Monday, September 3, 2012


Yesterday, I went rock climbing on the Swedish coast. Now let me rephrase that: yesterday, I hopped over to another country for a few hours to scale some cliffs along the Baltic Sea and was back in Copenhagen in time for dinner. Did this actually happen? According to the hundred or so photos on my camera, it most definitely did.

I woke up early and slipped quietly out the door to walk the short distance to DIS where the bus was picking us up. The streets were relatively empty save for the few Saturday-night stragglers who were just heading home. Our group ended up being twelve girls and one guy. After an hour drive to Helsignør, we took the commuter ferry for a quick twenty minute trip across the sound to Sweden. As we wound our way through the quaint coastal towns and soft rolling hills towards the climb site, I couldn't stop smiling just thinking about what was happening.

I signed up for the trip on a total whim when a DIS staff member notified us that more spots were available. I didn't know anyone else going and while I enjoy hiking, I'd never been outdoor climbing before. I could not have asked for a better group to spend my Sunday with. As we all took turns trying the various climbs, those below cheered and snapped pictures as each new climber reached the top. It started out chilly and overcast but the sun made a few cameos as the day went on. The site was right on the coast in a small inlet so in between climbing, we made our way down to water to admire the perfectly smooth rocks and dip our feet in the Baltic Sea.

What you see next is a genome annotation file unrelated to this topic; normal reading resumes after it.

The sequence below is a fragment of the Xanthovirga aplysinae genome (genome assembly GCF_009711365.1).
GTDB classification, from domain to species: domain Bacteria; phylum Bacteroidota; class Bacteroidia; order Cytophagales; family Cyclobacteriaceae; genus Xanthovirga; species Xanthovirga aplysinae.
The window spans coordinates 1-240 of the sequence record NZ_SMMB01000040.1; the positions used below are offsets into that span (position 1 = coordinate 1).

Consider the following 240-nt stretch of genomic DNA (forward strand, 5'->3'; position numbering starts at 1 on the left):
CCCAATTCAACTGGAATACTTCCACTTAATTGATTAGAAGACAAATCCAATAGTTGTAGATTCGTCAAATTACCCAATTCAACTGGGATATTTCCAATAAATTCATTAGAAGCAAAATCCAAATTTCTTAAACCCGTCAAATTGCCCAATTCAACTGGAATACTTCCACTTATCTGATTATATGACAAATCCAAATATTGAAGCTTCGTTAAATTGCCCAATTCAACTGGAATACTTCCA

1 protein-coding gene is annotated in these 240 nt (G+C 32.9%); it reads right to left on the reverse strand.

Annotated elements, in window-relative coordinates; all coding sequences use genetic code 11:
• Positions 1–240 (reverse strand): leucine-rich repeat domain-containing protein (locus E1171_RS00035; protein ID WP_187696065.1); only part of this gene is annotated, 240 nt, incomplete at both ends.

One of my biggest regrets over the past few years living in DC has been not jumping at every opportunity to try something new or different or exciting. At the beginning of the summer, I wrote up a list of all the things I wanted to do and I'm sorry to say I didn't even cross off half of them. It's not that I consider my life boring, but rather it's a twofold issue. When you're living somewhere, there isn't the same pressure to explore because it's easy to say you'll get around to it eventually. You get in to a routine, find that you're comfortable, and have little reason to change. Additionally, nothing is quite as appealing if you don't have a friend or two to go along with you.

This isn't to say that I don't like being alone or that I'm lonely or friendless (quite the opposite, actually) but I always regret not doing something more than I regret going by myself or going with a group of people that I'm not super close with. Case in point: my last minute decision to spend my Sunday rock climbing with a group of girls I'd never met. While I'm not about to go all Eat-Pray-Love on you, I'm learning to appreciate the value of experiencing new things outside of my comfortable routine and usual friend group. The world is actually a pretty small place: one girl on the trip goes to Georgetown too; another two go to American in DC. One girl is my art history class while another and I laughed about our shared lack of pictures with people in them. If half the journey is the climb, then I'm perfectly content to never reach the summit if it means laughing with new friends on a beautiful day along the Swedish coast.

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